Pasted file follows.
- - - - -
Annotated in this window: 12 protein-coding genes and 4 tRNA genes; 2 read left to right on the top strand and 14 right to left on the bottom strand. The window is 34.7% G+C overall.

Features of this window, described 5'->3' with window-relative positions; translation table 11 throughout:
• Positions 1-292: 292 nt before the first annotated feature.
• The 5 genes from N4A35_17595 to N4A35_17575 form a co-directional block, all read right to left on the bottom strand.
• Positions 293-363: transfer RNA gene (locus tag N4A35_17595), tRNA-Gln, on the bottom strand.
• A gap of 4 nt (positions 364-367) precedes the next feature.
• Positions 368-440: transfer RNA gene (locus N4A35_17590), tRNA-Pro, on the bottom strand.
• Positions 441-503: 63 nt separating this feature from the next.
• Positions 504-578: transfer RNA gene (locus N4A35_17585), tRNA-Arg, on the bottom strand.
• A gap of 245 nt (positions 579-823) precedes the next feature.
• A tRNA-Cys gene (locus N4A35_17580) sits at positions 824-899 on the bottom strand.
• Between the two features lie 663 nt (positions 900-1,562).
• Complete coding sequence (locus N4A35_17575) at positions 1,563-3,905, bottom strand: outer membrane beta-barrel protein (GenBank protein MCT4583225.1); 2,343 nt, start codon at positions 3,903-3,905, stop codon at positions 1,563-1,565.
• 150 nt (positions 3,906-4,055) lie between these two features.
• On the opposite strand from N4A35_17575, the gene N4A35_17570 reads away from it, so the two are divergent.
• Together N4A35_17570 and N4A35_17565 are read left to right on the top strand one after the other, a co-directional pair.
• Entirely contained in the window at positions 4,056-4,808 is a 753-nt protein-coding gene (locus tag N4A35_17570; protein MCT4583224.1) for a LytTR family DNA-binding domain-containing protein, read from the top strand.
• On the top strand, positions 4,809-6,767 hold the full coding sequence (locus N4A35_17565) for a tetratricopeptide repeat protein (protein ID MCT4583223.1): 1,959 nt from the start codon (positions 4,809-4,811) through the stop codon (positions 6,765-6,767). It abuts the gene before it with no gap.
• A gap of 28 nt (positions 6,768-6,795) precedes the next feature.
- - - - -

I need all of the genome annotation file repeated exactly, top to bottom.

Annotated in this window: 12 protein-coding genes and 4 tRNA genes; 2 read left to right on the top strand and 14 right to left on the bottom strand. The window is 34.7% G+C overall.

Features of this window, described 5'->3' with window-relative positions; translation table 11 throughout:
• Positions 1-292: 292 nt before the first annotated feature.
• The 5 genes from N4A35_17595 to N4A35_17575 form a co-directional block, all read right to left on the bottom strand.
• Positions 293-363: transfer RNA gene (locus tag N4A35_17595), tRNA-Gln, on the bottom strand.
• A gap of 4 nt (positions 364-367) precedes the next feature.
• Positions 368-440: transfer RNA gene (locus N4A35_17590), tRNA-Pro, on the bottom strand.
• Positions 441-503: 63 nt separating this feature from the next.
• Positions 504-578: transfer RNA gene (locus N4A35_17585), tRNA-Arg, on the bottom strand.
• A gap of 245 nt (positions 579-823) precedes the next feature.
• A tRNA-Cys gene (locus N4A35_17580) sits at positions 824-899 on the bottom strand.
• Between the two features lie 663 nt (positions 900-1,562).
• Complete coding sequence (locus N4A35_17575) at positions 1,563-3,905, bottom strand: outer membrane beta-barrel protein (GenBank protein MCT4583225.1); 2,343 nt, start codon at positions 3,903-3,905, stop codon at positions 1,563-1,565.
• 150 nt (positions 3,906-4,055) lie between these two features.
• On the opposite strand from N4A35_17575, the gene N4A35_17570 reads away from it, so the two are divergent.
• Together N4A35_17570 and N4A35_17565 are read left to right on the top strand one after the other, a co-directional pair.
• Entirely contained in the window at positions 4,056-4,808 is a 753-nt protein-coding gene (locus tag N4A35_17570; protein MCT4583224.1) for a LytTR family DNA-binding domain-containing protein, read from the top strand.
• On the top strand, positions 4,809-6,767 hold the full coding sequence (locus N4A35_17565) for a tetratricopeptide repeat protein (protein ID MCT4583223.1): 1,959 nt from the start codon (positions 4,809-4,811) through the stop codon (positions 6,765-6,767). It abuts the gene before it with no gap.
• A gap of 28 nt (positions 6,768-6,795) precedes the next feature.